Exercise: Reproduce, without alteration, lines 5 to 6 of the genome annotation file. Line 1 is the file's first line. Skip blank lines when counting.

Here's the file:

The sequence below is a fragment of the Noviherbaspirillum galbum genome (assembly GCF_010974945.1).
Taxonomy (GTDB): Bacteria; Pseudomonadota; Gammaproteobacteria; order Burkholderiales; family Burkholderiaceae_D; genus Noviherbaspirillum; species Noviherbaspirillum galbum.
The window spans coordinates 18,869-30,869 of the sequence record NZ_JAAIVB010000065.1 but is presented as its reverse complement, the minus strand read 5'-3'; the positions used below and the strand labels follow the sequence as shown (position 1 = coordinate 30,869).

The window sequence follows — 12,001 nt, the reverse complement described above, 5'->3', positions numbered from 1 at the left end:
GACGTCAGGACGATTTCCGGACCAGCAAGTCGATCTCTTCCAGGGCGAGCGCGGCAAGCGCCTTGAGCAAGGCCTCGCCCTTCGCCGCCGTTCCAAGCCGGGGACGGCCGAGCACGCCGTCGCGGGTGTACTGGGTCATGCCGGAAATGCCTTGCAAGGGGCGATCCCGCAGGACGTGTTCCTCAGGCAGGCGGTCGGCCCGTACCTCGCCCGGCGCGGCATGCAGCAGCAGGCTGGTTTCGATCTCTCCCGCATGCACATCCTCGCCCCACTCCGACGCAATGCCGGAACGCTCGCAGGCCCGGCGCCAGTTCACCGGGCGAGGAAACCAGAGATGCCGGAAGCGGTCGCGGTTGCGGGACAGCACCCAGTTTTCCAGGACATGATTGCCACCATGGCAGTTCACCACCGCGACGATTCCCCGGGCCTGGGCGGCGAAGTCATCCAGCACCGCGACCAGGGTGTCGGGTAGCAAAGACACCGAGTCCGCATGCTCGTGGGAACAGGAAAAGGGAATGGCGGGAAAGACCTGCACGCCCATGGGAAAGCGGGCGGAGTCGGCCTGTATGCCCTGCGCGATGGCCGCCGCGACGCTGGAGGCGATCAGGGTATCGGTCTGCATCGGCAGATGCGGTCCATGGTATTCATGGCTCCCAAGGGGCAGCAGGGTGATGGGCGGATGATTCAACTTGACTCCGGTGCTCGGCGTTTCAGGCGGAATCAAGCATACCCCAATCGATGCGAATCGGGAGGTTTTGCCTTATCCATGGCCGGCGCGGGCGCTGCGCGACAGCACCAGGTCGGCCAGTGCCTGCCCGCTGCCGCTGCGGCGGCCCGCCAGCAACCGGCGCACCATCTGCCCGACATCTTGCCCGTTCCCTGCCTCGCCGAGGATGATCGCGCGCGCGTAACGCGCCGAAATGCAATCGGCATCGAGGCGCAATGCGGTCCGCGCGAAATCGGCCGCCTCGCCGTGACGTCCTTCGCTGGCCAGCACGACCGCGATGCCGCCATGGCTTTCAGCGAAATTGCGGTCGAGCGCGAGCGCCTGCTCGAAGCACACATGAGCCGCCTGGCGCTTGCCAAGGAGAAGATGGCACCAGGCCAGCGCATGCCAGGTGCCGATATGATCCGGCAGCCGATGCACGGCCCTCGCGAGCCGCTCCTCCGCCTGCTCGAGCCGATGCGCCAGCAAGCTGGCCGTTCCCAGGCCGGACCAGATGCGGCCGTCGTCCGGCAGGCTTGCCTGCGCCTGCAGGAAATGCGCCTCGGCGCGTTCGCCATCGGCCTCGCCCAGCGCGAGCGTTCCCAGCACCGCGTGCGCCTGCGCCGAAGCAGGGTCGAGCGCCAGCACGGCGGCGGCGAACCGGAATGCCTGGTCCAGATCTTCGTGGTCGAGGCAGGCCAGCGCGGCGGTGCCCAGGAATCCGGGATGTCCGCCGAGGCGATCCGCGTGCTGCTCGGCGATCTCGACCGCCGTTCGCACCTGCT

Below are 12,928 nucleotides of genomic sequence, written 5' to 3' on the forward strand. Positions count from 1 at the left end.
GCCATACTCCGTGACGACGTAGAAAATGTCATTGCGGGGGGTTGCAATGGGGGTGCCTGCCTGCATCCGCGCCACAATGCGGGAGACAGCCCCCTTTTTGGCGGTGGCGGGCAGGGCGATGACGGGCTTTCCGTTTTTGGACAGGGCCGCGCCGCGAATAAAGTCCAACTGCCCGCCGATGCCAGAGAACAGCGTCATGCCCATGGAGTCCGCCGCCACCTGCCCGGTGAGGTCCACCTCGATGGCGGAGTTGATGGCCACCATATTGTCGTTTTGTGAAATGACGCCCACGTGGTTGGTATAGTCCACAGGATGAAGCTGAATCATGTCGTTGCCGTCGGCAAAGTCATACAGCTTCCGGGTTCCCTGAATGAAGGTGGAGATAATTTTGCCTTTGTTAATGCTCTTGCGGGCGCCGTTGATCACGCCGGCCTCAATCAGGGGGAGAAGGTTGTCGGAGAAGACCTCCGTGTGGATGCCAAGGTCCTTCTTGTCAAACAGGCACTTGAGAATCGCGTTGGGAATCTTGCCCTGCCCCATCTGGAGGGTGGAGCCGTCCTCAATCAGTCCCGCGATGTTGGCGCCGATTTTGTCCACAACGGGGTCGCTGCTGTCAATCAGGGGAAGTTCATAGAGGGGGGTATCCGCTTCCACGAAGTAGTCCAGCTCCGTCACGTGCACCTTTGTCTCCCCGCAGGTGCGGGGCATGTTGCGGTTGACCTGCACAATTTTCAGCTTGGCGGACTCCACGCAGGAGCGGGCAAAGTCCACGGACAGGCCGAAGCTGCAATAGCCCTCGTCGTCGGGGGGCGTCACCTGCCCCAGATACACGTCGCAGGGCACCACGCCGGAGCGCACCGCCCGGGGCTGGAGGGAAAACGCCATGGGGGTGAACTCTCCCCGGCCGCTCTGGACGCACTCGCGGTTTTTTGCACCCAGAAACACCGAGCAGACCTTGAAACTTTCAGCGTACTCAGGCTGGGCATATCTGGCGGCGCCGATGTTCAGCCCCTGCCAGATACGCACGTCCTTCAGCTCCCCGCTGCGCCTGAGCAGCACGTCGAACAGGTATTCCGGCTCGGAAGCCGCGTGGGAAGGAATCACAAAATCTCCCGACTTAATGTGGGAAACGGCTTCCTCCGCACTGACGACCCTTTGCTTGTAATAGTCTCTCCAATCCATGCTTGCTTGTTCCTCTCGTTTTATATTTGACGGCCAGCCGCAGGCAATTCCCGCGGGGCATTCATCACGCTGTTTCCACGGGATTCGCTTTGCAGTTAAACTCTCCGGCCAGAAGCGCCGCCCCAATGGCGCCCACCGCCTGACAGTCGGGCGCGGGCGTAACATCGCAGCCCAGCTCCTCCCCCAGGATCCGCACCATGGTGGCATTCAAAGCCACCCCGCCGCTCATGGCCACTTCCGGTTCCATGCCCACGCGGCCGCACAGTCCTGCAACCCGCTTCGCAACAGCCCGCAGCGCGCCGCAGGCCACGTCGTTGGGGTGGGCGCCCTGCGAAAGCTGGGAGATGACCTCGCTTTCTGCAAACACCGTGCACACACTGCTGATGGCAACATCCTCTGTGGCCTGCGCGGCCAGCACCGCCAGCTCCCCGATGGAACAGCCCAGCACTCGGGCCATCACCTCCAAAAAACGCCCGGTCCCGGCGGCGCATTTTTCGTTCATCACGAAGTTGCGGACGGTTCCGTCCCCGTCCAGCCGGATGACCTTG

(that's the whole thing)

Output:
GACGTCAGGACGATTTCCGGACCAGCAAGTCGATCTCTTCCAGGGCGAGCGCGGCAAGCGCCTTGAGCAAGGCCTCGCCCTTCGCCGCCGTTCCAAGCCGGGGACGGCCGAGCACGCCGTCGCGGGTGTACTGGGTCATGCCGGAAATGCCTTGCAAGGGGCGATCCCGCAGGACGTGTTCCTCAGGCAGGCGGTCGGCCCGTACCTCGCCCGGCGCGGCATGCAGCAGCAGGCTGGTTTCGATCTCTCCCGCATGCACATCCTCGCCCCACTCCGACGCAATGCCGGAACGCTCGCAGGCCCGGCGCCAGTTCACCGGGCGAGGAAACCAGAGATGCCGGAAGCGGTCGCGGTTGCGGGACAGCACCCAGTTTTCCAGGACATGATTGCCACCATGGCAGTTCACCACCGCGACGATTCCCCGGGCCTGGGCGGCGAAGTCATCCAGCACCGCGACCAGGGTGTCGGGTAGCAAAGACACCGAGTCCGCATGCTCGTGGGAACAGGAAAAGGGAATGGCGGGAAAGACCTGCACGCCCATGGGAAAGCGGGCGGAGTCGGCCTGTATGCCCTGCGCGATGGCCGCCGCGACGCTGGAGGCGATCAGGGTATCGGTCTGCATCGGCAGATGCGGTCCATGGTATTCATGGCTCCCAAGGGGCAGCAGGGTGATGGGCGGATGATTCAACTTGACTCCGGTGCTCGGCGTTTCAGGCGGAATCAAGCATACCCCAATCGATGCGAATCGGGAGGTTTTGCCTTATCCATGGCCGGCGCGGGCGCTGCGCGACAGCACCAGGTCGGCCAGTGCCTGCCCGCTGCCGCTGCGGCGGCCCGCCAGCAACCGGCGCACCATCTGCCCGACATCTTGCCCGTTCCCTGCCTCGCCGAGGATGATCGCGCGCGCGTAACGCGCCGAAATGCAATCGGCATCGAGGCGCAATGCGGTCCGCGCGAAATCGGCCGCCTCGCCGTGACGTCCTTCGCTGGCCAGCACGACCGCGATGCCGCCATGGCTTTCAGCGAAATTGCGGTCGAGCGCGAGCGCCTGCTCGAAGCACACATGAGCCGCCTGGCGCTTGCCAAGGAGAAGATGGCACCAGGCCAGCGCATGCCAGGTGCCGATATGATCCGGCAGCCGATGCACGGCCCTCGCGAGCCGCTCCTCCGCCTGCTCGAGCCGATGCGCCAGCAAGCTGGCCGTTCCCAGGCCGGACCAGATGCGGCCGTCGTCCGGCAGGCTTGCCTGCGCCTGCAGGAAATGCGCCTCGGCGCGTTCGCCATCGGCCTCGCCCAGCGCGAGCGTTCCCAGCACCGCGTGCGCCTGCGCCGAAGCAGGGTCGAGCGCCAGCACGGCGGCGGCGAACCGGAATGCCTGGTCCAGATCTTCGTGGTCGAGGCAGGCCAGCGCGGCGGTGCCCAGGAATCCGGGATGTCCGCCGAGGCGATCCGCGTGCTGCTCGGCGATCTCGACCGCCGTTCGCACCTGCT

Below are 12,928 nucleotides of genomic sequence, written 5' to 3' on the forward strand. Positions count from 1 at the left end.